CARSON CITY (AP) — The Glenbrook — perhaps the most viewed locomotive in Nevada history — roared to life for the first time in 88 years this week in Carson City.
“This is, indeed, an important day in the annals of railroad preservation, for Nevada and the nation,” said Peter Barton, administrator of the Nevada Division of Museums and History, just before white steam rose above the boiler and black smoke from the stack of the historic engine.
Perhaps best known as the train that graced the front of the Nevada State Museum for four decades — a favorite artifact for thousands of school kids, railroad buffs and visitors — it has been at the Nevada State Railroad Museum since 1982.
The museum’s shop crew, headed by chief maintenance officer Chris DeWitt, spent years restoring the locomotive, piece by piece, to get it back to operational condition and on Wednesday, the biggest hurdle to date was cleared as the engine was fired for the first time since 1926, passing a key safety inspection.
For DeWitt, it was a milestone moment in a 31-year effort to see the locomotive restored. The restoration of the original boiler was a four-year project.
“It’s basically the end of my career,” he said. “I couldn’t retire until it was finished because I was the guy who took it apart. It’s just a really nice feeling to finish something.”
Over the next 60 days, he said, the finishing touches will be put on the locomotive in order for it to be ready to run for National Historic Preservation Month in May.
“Now we have to put the cab on it,” he said. “It’s painted and ready to go. There is lot of little stuff that has to get bolted back onto it. I told Peter Barton, in no uncertain terms, we’ll have it completed and ready for show in 60 days.”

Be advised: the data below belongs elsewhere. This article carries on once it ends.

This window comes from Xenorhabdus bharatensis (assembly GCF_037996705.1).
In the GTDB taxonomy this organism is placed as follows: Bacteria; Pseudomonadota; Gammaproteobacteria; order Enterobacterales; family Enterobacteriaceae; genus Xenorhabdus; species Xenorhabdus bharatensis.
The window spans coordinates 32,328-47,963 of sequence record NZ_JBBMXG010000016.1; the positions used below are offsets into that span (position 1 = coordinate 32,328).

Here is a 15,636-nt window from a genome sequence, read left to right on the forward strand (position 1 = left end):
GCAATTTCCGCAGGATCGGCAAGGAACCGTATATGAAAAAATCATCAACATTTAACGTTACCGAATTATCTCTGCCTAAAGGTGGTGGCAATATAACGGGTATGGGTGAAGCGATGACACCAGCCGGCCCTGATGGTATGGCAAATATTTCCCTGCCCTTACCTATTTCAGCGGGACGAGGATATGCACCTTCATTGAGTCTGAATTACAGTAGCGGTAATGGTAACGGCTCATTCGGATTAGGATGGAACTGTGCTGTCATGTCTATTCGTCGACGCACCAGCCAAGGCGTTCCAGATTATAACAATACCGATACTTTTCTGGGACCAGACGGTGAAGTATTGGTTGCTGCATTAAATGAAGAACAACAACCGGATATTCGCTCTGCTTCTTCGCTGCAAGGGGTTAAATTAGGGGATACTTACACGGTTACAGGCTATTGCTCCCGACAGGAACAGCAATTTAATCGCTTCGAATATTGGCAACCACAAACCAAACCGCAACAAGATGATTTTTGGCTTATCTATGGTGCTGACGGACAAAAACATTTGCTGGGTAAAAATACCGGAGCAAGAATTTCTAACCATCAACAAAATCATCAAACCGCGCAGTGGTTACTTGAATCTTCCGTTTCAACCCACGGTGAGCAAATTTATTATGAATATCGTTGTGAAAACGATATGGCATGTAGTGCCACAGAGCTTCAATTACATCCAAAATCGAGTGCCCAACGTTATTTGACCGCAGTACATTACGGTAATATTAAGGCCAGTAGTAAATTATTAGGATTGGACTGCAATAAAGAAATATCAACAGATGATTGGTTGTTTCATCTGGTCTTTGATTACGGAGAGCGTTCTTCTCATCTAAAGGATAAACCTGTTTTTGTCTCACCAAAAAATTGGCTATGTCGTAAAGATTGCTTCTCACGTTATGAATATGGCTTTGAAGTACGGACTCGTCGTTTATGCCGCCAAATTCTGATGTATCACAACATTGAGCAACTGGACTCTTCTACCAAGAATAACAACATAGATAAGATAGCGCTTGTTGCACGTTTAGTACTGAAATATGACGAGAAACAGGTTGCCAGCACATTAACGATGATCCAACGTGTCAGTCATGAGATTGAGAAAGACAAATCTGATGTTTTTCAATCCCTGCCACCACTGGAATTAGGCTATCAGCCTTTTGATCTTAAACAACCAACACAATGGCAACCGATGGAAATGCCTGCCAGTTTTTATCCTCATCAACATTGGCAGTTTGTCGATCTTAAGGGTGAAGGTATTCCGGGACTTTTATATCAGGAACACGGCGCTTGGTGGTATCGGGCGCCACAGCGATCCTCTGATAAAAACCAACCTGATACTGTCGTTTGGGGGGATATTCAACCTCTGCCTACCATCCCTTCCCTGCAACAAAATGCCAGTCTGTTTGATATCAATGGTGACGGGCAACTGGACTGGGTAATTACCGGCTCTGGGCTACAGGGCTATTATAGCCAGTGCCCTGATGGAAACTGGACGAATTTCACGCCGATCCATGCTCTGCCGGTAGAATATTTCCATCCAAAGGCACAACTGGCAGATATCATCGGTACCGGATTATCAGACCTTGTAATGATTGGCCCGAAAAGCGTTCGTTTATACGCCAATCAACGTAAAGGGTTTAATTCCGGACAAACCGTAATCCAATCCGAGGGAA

The crew will also have to complete a narrow-gauge track on the grounds of the Nevada State Railroad Museum in order to run the locomotive, which started its life when the Comstock Lode of Virginia City needed vast supplies of timber.
Railroad historian Wendell Huffman said the Glenbrook was built in 1875 for the D.L. Bliss’s Carson & Tahoe Lumber & Fluming Company to haul lumber from the mill in Glenbrook Cove near the shores of Lake Tahoe up Spooner Summit to the flume that took it to the Virginia & Truckee Railroad’s lumber yard south of Carson City.
It ran the line until 1899, when the Bliss family moved it via barge across Lake Tahoe to Tahoe City, where it became part of the Lake Tahoe Railway & Transportation Company, hauling passengers and freight between Truckee and Tahoe City.
In 1925, the railroad and much of its equipment was sold to Southern Pacific, but the Bliss family kept The Glenbrook.
“They wanted to preserve it, but the problem was they just didn’t know how to do it,” Huffman said. “No one was preserving locomotives in those days.”
In 1937, the family sold the Glenbrook to a railroad in Nevada City to be used for parts, but after the Nevada State Museum opened in 1943, the Bliss family bought it back and donated it to the museum.
“It was the first railroad artifact set aside for preservation at the museum,” Huffman said.
Visitors, particularly school kids, took great delight in being able to climb aboard.
From 1943 to 1982, it sat outside the museum — the former U.S. Mint — before being moved to the Nevada State Railroad Museum.
“Almost every week, someone will come in here and say they played on it,” Huffman said. “It was the most visible locomotive in the state.”
Barton and DeWitt said a 2009 grant from the Reno-based E.L. Wiegand Foundation provided the financial resources to ensure the restoration could be completed.